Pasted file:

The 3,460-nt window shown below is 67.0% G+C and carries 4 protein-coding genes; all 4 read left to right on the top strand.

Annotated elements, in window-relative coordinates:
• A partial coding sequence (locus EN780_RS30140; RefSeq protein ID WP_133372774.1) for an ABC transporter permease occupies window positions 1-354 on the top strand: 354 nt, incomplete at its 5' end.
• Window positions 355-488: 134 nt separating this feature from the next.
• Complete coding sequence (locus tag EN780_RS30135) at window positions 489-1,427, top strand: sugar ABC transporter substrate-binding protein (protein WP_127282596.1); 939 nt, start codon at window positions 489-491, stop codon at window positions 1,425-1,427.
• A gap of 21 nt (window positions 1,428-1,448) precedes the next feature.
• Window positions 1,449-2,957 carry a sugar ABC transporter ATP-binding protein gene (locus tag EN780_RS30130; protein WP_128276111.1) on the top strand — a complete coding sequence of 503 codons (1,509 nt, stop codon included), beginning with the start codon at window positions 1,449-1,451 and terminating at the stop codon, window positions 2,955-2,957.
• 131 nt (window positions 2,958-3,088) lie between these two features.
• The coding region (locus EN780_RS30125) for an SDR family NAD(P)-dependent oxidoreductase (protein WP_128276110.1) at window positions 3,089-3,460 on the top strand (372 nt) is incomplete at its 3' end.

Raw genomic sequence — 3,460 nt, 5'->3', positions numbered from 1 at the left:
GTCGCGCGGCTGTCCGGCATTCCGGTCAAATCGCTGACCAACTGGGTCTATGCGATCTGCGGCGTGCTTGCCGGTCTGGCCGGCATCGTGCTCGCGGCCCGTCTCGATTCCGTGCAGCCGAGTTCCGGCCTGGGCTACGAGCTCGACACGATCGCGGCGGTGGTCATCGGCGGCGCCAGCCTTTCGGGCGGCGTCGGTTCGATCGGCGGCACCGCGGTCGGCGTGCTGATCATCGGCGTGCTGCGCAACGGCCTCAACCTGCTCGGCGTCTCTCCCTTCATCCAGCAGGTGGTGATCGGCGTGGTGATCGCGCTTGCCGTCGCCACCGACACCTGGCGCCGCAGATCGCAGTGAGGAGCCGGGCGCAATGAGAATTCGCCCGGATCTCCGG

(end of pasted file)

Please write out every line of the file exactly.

The 3,460-nt window shown below is 67.0% G+C and carries 4 protein-coding genes; all 4 read left to right on the top strand.

Annotated elements, in window-relative coordinates:
• A partial coding sequence (locus EN780_RS30140; RefSeq protein ID WP_133372774.1) for an ABC transporter permease occupies window positions 1-354 on the top strand: 354 nt, incomplete at its 5' end.
• Window positions 355-488: 134 nt separating this feature from the next.
• Complete coding sequence (locus tag EN780_RS30135) at window positions 489-1,427, top strand: sugar ABC transporter substrate-binding protein (protein WP_127282596.1); 939 nt, start codon at window positions 489-491, stop codon at window positions 1,425-1,427.
• A gap of 21 nt (window positions 1,428-1,448) precedes the next feature.
• Window positions 1,449-2,957 carry a sugar ABC transporter ATP-binding protein gene (locus tag EN780_RS30130; protein WP_128276111.1) on the top strand — a complete coding sequence of 503 codons (1,509 nt, stop codon included), beginning with the start codon at window positions 1,449-1,451 and terminating at the stop codon, window positions 2,955-2,957.
• 131 nt (window positions 2,958-3,088) lie between these two features.
• The coding region (locus EN780_RS30125) for an SDR family NAD(P)-dependent oxidoreductase (protein WP_128276110.1) at window positions 3,089-3,460 on the top strand (372 nt) is incomplete at its 3' end.

Raw genomic sequence — 3,460 nt, 5'->3', positions numbered from 1 at the left:
GTCGCGCGGCTGTCCGGCATTCCGGTCAAATCGCTGACCAACTGGGTCTATGCGATCTGCGGCGTGCTTGCCGGTCTGGCCGGCATCGTGCTCGCGGCCCGTCTCGATTCCGTGCAGCCGAGTTCCGGCCTGGGCTACGAGCTCGACACGATCGCGGCGGTGGTCATCGGCGGCGCCAGCCTTTCGGGCGGCGTCGGTTCGATCGGCGGCACCGCGGTCGGCGTGCTGATCATCGGCGTGCTGCGCAACGGCCTCAACCTGCTCGGCGTCTCTCCCTTCATCCAGCAGGTGGTGATCGGCGTGGTGATCGCGCTTGCCGTCGCCACCGACACCTGGCGCCGCAGATCGCAGTGAGGAGCCGGGCGCAATGAGAATTCGCCCGGATCTCCGG